Earlier we said that the logged events describe changes to the domain model. We call this “mutating state.” There are other theories about how to implement event sourcing, but the approach we’ll take is often referred to as logging “deltas”. Only changes are logged. This implies that the logged event must contain the details of what changed. Each of the domain events listed has different fields that specifically describe the change.

For example, the AccountAdded event contains an instance of the Account class from our domain model. Similarly, the AccountRemoved event contains an AccountNumber field. Events are cumulative, moving forward in time, so you wouldn’t store the entire Account object for the AccountRemoved event – it’s already in the aggregate domain model from some earlier AccountAdded event logged in the event stream. One interesting event is SpouseRemoved which has no additional fields. When that event is triggered, the Customer.Spouse field is set to null and no further information is required other than the event itself.

How are these events sequenced? A simple integer does the job. Each domain event class inherits from a base class called DomainEventBase. The base class adds two fields – a Timestamp and something called ETag which is the integer sequence value. The term “ETag” stands for entity tag and was originally used in HTTP synchronization, but has become popular in other areas such as database operations. Many event sourcing systems call this a version instead of ETag. Orleans mostly refers to versions as well, but the concept is identical for our purposes, and I prefer ETag because “version” is often a reserved keyword in many languages, including TSQL.

Database Support

The project assumes you’re using SQL Server. There is a connection string hard-coded into the CQRS CustomerCommands and CustomerQueries classes, and in the grain CustomerManager class, and those classes also have hard-coded SQL statements. It assumes the use of a database named OrleansESL in the SQL Server local-instance installed with Visual Studio.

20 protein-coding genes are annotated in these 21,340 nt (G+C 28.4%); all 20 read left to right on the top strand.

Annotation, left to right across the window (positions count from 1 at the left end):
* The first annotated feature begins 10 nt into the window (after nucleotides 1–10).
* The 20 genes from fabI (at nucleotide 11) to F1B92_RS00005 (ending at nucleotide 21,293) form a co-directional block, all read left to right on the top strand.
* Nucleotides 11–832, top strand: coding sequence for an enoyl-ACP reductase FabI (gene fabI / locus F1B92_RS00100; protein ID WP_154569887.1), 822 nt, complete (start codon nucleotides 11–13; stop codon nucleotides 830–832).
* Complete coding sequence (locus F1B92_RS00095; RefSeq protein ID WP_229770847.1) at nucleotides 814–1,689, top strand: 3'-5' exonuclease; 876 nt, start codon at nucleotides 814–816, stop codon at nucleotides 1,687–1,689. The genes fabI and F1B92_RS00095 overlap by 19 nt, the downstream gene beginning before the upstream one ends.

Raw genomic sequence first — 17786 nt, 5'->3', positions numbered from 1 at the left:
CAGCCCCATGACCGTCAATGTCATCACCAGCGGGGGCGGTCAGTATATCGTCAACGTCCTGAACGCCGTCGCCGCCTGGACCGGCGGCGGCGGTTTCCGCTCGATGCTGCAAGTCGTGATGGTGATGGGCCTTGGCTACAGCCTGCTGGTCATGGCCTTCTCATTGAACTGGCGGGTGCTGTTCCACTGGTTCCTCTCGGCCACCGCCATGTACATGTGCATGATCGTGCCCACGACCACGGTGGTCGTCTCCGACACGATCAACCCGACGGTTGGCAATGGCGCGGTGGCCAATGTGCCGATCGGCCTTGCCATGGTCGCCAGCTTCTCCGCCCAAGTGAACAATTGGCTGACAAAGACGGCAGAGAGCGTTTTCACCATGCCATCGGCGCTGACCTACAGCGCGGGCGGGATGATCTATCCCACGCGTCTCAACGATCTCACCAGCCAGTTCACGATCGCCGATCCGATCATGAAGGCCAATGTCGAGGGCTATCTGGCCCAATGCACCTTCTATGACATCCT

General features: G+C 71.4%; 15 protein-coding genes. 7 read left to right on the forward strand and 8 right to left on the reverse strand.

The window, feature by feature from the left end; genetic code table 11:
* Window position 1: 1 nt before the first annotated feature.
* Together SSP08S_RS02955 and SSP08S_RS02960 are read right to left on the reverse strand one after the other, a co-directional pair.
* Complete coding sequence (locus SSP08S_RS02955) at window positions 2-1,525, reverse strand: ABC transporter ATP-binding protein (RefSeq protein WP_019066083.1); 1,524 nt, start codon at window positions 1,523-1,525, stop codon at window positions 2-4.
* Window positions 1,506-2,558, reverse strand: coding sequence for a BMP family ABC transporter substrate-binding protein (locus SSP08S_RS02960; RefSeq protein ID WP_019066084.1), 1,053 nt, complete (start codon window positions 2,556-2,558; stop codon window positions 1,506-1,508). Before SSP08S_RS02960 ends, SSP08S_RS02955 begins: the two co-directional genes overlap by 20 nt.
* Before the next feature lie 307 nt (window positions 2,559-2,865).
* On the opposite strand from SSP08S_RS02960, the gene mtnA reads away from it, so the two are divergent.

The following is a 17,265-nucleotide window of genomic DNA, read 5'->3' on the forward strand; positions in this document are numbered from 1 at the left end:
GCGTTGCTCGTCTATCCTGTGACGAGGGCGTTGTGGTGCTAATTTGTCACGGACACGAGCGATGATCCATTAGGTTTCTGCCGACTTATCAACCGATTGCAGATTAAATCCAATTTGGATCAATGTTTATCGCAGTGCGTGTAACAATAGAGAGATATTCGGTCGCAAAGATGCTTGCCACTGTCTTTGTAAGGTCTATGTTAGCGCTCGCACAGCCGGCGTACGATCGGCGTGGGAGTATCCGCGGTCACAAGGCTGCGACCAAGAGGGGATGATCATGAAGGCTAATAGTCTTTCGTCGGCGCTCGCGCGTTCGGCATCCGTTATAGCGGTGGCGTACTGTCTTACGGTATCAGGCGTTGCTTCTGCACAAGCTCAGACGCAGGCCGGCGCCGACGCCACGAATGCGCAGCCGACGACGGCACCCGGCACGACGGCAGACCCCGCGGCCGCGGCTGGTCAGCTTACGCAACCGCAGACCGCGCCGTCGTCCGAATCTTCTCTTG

This project needs two database tables – one to store the sequence of events, and another to store periodic snapshots of the entire domain model. The table definitions are shown below. The script in the repository has some additional comments and some index definitions, but there’s nothing terribly interesting or surprising about this part of the system.

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CREATE TABLE [dbo].[CustomerEventStream] (
    [CustomerId] VARCHAR (20)  NOT NULL,
    [ETag]       INT           NOT NULL,
    [Timestamp]  CHAR (33)     NOT NULL,
    [EventType]  VARCHAR (MAX) NOT NULL,
    [Payload]    VARCHAR (MAX) NOT NULL
);

CREATE TABLE [dbo].[CustomerSnapshot] (
    [CustomerId] VARCHAR (20)  NOT NULL,
    [ETag]       INT           NOT NULL,
    [Snapshot]   VARCHAR (MAX) NOT NULL
);

Log Consistency Providers

Orleans JournaledGrain classes need something called a “log consistency provider.” You can think of this as a kind of manager which orchestrates the logging of domain events and the evolution of the associated domain model state.

Orleans provides three log consistency providers, but surprisingly, none of them are considered ready for production usage out-of-the-box. The StateStorage provider doesn’t actually log events at all, it only logs the final result of applying those events. It is a snapshot-only implementation. The LogStorage provider is the exact opposite, only storing events and never snapshots, and always replaying events when the grain is activated. It is a pure event streaming implementation.

We’re interested in the third log consistency provider, called CustomStorage. At first glance, implementation doesn’t seem too complicated. The interface requires you to implement two methods, ReadStateFromStorage and ApplyUpdatesToStorage. As you’ve probably guessed, the devil is in the details.

For the rest of the article, we’ll assume we’re implementing the CustomStorage approach. Some of my statements wouldn’t apply to other approaches, but again, the Orleans team themselves don’t recommend using the other providers except experimentally.

Journaled Grains

The classes and interfaces in this section can be found in the ServicesCustomerManager library project.

An Orleans JournaledGrain has several important duties to perform. It must manage the domain model state, which includes reading from storage as well as applying new events, and it must manage the persistence of new events to storage. I named this class CustomerManager for reasons I’ll explain later.